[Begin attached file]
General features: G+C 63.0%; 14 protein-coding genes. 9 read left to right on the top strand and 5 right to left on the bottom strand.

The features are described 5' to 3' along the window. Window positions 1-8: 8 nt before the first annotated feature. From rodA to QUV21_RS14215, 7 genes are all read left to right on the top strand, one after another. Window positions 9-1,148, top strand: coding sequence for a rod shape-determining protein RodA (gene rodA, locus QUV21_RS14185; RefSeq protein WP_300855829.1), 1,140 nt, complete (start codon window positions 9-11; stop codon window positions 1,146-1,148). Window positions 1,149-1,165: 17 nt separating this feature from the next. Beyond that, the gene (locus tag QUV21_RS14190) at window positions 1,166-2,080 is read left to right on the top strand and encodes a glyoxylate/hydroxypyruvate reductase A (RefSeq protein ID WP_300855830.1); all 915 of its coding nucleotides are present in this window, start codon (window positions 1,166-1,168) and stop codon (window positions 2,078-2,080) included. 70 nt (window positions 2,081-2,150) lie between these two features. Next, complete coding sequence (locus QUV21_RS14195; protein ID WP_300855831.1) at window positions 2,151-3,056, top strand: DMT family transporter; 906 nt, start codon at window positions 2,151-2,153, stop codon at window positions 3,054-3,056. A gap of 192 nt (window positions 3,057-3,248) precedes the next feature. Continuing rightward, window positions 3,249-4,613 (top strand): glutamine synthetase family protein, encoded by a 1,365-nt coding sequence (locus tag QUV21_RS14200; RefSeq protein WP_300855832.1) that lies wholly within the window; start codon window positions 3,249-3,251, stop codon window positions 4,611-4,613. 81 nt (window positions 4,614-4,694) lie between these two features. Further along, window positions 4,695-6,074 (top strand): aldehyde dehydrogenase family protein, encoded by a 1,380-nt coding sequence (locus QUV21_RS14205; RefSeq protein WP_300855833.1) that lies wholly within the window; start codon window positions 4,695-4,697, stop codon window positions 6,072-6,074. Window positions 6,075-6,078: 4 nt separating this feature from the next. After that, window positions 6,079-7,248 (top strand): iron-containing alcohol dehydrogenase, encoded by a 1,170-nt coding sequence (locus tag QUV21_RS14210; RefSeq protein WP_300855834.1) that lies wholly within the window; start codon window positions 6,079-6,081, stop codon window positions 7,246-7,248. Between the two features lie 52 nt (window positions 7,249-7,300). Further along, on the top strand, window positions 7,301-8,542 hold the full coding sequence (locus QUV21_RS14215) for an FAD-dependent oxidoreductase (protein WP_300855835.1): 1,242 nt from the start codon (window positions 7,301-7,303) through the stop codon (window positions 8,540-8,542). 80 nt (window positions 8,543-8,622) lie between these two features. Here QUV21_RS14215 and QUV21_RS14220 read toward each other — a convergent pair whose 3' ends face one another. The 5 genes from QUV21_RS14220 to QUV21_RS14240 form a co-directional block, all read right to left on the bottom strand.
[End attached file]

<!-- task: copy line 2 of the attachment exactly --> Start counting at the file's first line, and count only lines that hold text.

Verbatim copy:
The features are described 5' to 3' along the window. Window positions 1-8: 8 nt before the first annotated feature. From rodA to QUV21_RS14215, 7 genes are all read left to right on the top strand, one after another. Window positions 9-1,148, top strand: coding sequence for a rod shape-determining protein RodA (gene rodA, locus QUV21_RS14185; RefSeq protein WP_300855829.1), 1,140 nt, complete (start codon window positions 9-11; stop codon window positions 1,146-1,148). Window positions 1,149-1,165: 17 nt separating this feature from the next. Beyond that, the gene (locus tag QUV21_RS14190) at window positions 1,166-2,080 is read left to right on the top strand and encodes a glyoxylate/hydroxypyruvate reductase A (RefSeq protein ID WP_300855830.1); all 915 of its coding nucleotides are present in this window, start codon (window positions 1,166-1,168) and stop codon (window positions 2,078-2,080) included. 70 nt (window positions 2,081-2,150) lie between these two features. Next, complete coding sequence (locus QUV21_RS14195; protein ID WP_300855831.1) at window positions 2,151-3,056, top strand: DMT family transporter; 906 nt, start codon at window positions 2,151-2,153, stop codon at window positions 3,054-3,056. A gap of 192 nt (window positions 3,057-3,248) precedes the next feature. Continuing rightward, window positions 3,249-4,613 (top strand): glutamine synthetase family protein, encoded by a 1,365-nt coding sequence (locus tag QUV21_RS14200; RefSeq protein WP_300855832.1) that lies wholly within the window; start codon window positions 3,249-3,251, stop codon window positions 4,611-4,613. 81 nt (window positions 4,614-4,694) lie between these two features. Further along, window positions 4,695-6,074 (top strand): aldehyde dehydrogenase family protein, encoded by a 1,380-nt coding sequence (locus QUV21_RS14205; RefSeq protein WP_300855833.1) that lies wholly within the window; start codon window positions 4,695-4,697, stop codon window positions 6,072-6,074. Window positions 6,075-6,078: 4 nt separating this feature from the next. After that, window positions 6,079-7,248 (top strand): iron-containing alcohol dehydrogenase, encoded by a 1,170-nt coding sequence (locus tag QUV21_RS14210; RefSeq protein WP_300855834.1) that lies wholly within the window; start codon window positions 6,079-6,081, stop codon window positions 7,246-7,248. Between the two features lie 52 nt (window positions 7,249-7,300). Further along, on the top strand, window positions 7,301-8,542 hold the full coding sequence (locus QUV21_RS14215) for an FAD-dependent oxidoreductase (protein WP_300855835.1): 1,242 nt from the start codon (window positions 7,301-7,303) through the stop codon (window positions 8,540-8,542). 80 nt (window positions 8,543-8,622) lie between these two features. Here QUV21_RS14215 and QUV21_RS14220 read toward each other — a convergent pair whose 3' ends face one another. The 5 genes from QUV21_RS14220 to QUV21_RS14240 form a co-directional block, all read right to left on the bottom strand.